Chapter 47 - Adventures in the Far West by Mayne Reid

A Game of Whist.

In the centre of the smoking-saloon, there was a table, and around it some half-dozen men were seated. Other half-dozen stood behind these, looking over their shoulders. The attitudes of all, and their eager glances, suggested the nature of their occupation. The flouting of pasteboard, the chink of dollars, and the oft-recurring words of “ace,” “jack,” and “trump,” put it beyond a doubt that that occupation was gaming. “Euchre” was the game.

Curious to observe this popular American game, I stepped up and stood watching the players. My friend who had raised the false alarm was one of them; but his back was towards me, and I remained for some time unseen by him.

Some two or three of those who played were elegantly-dressed men. Their coats were of the finest cloth, their ruffles of the costliest cambric, and jewels sparkled in their shirt bosoms and glittered upon their fingers. These fingers, however, told a tale. They told plainly as words, that they to whom they belonged had not always been accustomed to such elegant adornment. Toilet soap had failed to soften the corrugated skin, and obliterate the abrasions—the souvenirs of toil.

This was nothing. They might be gentlemen for all that. Birth is of slight consequence in the Far West. The plough-boy may become the President.

Still there was an air about these men—an air I cannot describe, but which led me at the moment to doubt their gentility. It was not from any swagger or assumption on their part. On the contrary, they appeared the most gentlemanly individuals around the table!

They were certainly the most sedate and quiet. Perhaps it was this very sedateness—this polished reserve—that formed the spring of my suspicion. True gentlemen, bloods from Tennessee or Kentucky, young planters of the Mississippi coast, or French Creoles of Orleans, would have offered different characteristics. The cool complacency with which these individuals spoke and acted—no symptoms of perturbation as the trump was turned, no signs of ruffled temper when luck went against them—told two things; first, that they were men of the world, and, secondly, that they were not now playing their maiden game of “Euchre.” Beyond that I could form no judgment about them. They might be doctors, lawyers, or “gentlemen of elegant leisure”—a class by no means uncommon in the work-a-day world of America.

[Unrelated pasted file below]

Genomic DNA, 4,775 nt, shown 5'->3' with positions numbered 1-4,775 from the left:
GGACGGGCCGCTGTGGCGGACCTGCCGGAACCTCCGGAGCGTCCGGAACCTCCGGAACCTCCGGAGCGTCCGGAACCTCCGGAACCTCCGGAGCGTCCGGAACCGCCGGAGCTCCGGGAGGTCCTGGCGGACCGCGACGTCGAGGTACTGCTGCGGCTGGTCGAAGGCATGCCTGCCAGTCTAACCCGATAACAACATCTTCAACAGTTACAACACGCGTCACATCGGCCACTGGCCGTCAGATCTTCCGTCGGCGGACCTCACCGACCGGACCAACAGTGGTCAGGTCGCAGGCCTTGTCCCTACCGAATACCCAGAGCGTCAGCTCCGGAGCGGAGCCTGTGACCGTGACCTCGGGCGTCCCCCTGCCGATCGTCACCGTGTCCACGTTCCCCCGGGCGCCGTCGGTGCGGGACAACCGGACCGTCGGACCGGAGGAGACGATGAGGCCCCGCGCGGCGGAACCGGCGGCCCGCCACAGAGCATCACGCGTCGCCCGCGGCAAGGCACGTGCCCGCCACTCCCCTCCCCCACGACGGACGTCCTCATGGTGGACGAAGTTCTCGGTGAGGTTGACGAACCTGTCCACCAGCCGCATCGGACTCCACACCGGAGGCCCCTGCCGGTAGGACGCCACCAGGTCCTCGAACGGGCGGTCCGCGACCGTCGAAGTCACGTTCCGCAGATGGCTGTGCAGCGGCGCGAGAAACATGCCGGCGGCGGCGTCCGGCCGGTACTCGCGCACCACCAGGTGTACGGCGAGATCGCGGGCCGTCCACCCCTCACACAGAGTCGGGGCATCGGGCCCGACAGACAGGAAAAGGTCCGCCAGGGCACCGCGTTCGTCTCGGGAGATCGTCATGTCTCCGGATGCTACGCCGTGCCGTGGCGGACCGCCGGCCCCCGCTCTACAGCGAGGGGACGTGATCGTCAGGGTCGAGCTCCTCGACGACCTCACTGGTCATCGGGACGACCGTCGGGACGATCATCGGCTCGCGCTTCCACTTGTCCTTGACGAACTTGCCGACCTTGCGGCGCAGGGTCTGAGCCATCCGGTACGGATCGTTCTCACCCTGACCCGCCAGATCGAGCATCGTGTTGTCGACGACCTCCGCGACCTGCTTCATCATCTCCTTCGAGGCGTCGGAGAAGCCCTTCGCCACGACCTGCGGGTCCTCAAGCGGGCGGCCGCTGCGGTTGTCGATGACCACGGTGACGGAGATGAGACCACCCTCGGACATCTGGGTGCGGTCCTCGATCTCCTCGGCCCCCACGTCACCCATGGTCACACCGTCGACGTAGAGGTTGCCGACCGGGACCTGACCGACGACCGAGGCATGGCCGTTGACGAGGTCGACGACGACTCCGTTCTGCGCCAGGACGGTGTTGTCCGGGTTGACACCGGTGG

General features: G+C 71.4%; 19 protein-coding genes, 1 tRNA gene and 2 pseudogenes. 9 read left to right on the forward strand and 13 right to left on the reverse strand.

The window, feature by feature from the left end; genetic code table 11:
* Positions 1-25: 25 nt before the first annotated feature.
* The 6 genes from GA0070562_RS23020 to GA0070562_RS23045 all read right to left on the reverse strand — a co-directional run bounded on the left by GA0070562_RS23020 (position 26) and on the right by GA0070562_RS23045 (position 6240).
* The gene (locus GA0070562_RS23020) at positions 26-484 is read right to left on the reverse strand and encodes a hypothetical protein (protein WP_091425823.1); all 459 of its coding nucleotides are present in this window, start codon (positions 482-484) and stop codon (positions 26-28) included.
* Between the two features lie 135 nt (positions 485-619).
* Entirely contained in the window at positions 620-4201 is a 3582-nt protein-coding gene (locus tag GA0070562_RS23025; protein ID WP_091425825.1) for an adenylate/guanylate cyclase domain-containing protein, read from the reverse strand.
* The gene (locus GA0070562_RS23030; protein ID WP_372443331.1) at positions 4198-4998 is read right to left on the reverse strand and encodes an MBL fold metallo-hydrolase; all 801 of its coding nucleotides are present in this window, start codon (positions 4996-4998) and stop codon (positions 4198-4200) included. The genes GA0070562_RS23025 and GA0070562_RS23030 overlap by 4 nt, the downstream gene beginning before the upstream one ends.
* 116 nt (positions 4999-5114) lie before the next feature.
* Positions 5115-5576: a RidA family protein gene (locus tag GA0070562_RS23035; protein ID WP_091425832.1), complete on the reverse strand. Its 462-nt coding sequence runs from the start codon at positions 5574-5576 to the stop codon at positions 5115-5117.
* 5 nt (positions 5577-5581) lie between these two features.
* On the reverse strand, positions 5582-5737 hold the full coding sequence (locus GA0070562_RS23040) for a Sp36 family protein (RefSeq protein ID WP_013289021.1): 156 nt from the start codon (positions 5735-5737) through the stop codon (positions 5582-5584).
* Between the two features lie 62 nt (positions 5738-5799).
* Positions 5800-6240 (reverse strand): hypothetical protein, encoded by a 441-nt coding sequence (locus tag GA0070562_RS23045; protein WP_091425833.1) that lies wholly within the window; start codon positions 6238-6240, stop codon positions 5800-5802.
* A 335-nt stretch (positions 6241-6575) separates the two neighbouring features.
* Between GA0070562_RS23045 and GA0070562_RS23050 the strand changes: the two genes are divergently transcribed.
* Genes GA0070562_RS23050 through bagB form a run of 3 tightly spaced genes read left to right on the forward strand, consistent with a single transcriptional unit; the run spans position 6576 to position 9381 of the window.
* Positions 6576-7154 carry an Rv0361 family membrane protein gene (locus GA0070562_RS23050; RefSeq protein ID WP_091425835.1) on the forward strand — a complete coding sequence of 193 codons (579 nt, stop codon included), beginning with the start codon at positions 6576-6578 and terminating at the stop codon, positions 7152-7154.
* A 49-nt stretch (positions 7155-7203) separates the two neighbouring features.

At that time I was still too new to Far West society, to be able to distinguish its features. Besides, in the United States, and particularly in the western portion of the country, those peculiarities of dress and habit, which in the Old-World form, as it were, the landmarks of the professions, do not exist. You may meet the preacher wearing a blue coat and bright buttons; the judge with a green one; the doctor in a white linen jacket; and the baker in glossy black broadcloth from top to toe!

Where every man assumes the right to be a gentleman, the costumes and badges of trade are studiously avoided. Even the tailor is undistinguishable in the mass of his “fellow-citizens.” The land of character-dresses lies farther to the south-west—Mexico is that land.

I stood for some time watching the gamesters and the game. Had I not known something of the banking peculiarities of the West, I should have believed that they were gambling for enormous sums. At each man’s right elbow lay a huge pile of bank-notes, flanked by a few pieces of silver—dollars, halves, and quarters. Accustomed as my eyes had been to bank-notes of five pounds in value, the table would have presented to me a rich appearance, had I not known that these showy parallelograms of copper-plate and banking-paper, were mere “shin-plasters,” representing amounts that varied from the value of one dollar to that of six and a quarter cents! Notwithstanding, the bets were far from being low. Twenty, fifty, and even a hundred dollars, frequently changed hands in a single game.

I perceived that the hero of the false alarm was one of the players. His back was towards me where I stood, and he was too much engrossed with his game to look around.

In dress and general appearance he differed altogether from the rest. He wore a white beaver hat with broad brim, and a coat of great “jeans,” wide-sleeved and loose-bodied. He had the look of a well-to-do corn-farmer from Indiana or a pork-merchant from Cincinnati. Yet there was something in his manner that told you river-travelling was not new to him. It was not his first trip “down South.” Most probably the second supposition was the correct one—he was a dealer in hog-meat.

One of the fine gentlemen I have described sat opposite to where I was standing. He appeared to be losing considerable sums, which the farmer or pork-merchant was winning. It proved that the luck of the cards was not in favour of the smartest-looking players—an inducement to other plain people to try a hand.

I began to feel sympathy for the elegant gentleman, his losses were so severe. I could not help admiring the composure with which he bore them.